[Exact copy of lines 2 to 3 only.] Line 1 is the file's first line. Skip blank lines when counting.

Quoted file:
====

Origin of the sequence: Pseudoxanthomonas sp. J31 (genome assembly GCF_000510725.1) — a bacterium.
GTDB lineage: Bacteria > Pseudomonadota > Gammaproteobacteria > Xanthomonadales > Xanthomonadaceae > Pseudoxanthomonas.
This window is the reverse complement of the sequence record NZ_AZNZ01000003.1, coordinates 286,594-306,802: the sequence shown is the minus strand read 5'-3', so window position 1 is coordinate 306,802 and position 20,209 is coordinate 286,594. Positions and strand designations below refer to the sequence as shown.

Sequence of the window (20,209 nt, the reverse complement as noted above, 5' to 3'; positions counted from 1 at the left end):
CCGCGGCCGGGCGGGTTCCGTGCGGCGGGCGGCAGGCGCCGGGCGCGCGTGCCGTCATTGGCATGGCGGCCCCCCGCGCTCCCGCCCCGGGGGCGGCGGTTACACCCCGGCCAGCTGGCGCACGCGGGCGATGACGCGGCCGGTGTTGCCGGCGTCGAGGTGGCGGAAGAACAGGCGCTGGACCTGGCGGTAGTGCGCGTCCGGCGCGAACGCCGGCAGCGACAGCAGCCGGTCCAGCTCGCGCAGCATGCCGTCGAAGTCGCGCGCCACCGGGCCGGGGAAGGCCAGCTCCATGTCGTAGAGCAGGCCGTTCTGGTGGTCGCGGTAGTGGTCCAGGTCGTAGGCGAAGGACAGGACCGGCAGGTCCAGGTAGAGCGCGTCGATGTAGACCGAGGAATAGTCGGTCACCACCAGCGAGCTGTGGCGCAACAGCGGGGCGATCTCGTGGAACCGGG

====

GTDB lineage: Bacteria > Pseudomonadota > Gammaproteobacteria > Xanthomonadales > Xanthomonadaceae > Pseudoxanthomonas.
This window is the reverse complement of the sequence record NZ_AZNZ01000003.1, coordinates 286,594-306,802: the sequence shown is the minus strand read 5'-3', so window position 1 is coordinate 306,802 and position 20,209 is coordinate 286,594. Positions and strand designations below refer to the sequence as shown.